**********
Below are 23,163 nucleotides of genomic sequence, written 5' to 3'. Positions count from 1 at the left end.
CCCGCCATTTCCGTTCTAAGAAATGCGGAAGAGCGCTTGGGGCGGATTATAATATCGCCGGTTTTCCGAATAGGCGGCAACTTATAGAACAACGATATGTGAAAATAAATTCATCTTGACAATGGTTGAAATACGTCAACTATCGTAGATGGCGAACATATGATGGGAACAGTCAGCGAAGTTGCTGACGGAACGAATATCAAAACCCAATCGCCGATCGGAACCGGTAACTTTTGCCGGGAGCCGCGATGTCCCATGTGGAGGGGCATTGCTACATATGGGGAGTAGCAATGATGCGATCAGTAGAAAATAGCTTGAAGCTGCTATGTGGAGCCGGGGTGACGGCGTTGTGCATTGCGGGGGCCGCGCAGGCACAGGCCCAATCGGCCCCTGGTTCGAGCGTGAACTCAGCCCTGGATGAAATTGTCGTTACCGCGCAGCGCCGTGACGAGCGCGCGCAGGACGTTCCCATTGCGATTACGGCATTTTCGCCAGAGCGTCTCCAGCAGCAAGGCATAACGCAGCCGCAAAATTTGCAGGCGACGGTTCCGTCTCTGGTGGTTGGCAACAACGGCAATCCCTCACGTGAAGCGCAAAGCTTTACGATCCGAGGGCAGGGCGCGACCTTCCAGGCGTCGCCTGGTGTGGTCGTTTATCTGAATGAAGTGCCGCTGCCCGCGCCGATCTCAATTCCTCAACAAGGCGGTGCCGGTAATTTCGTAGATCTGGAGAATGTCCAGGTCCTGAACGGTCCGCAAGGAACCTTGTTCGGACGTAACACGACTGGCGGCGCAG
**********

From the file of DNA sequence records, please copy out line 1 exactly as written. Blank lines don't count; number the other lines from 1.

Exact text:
Below are 23,163 nucleotides of genomic sequence, written 5' to 3'. Positions count from 1 at the left end.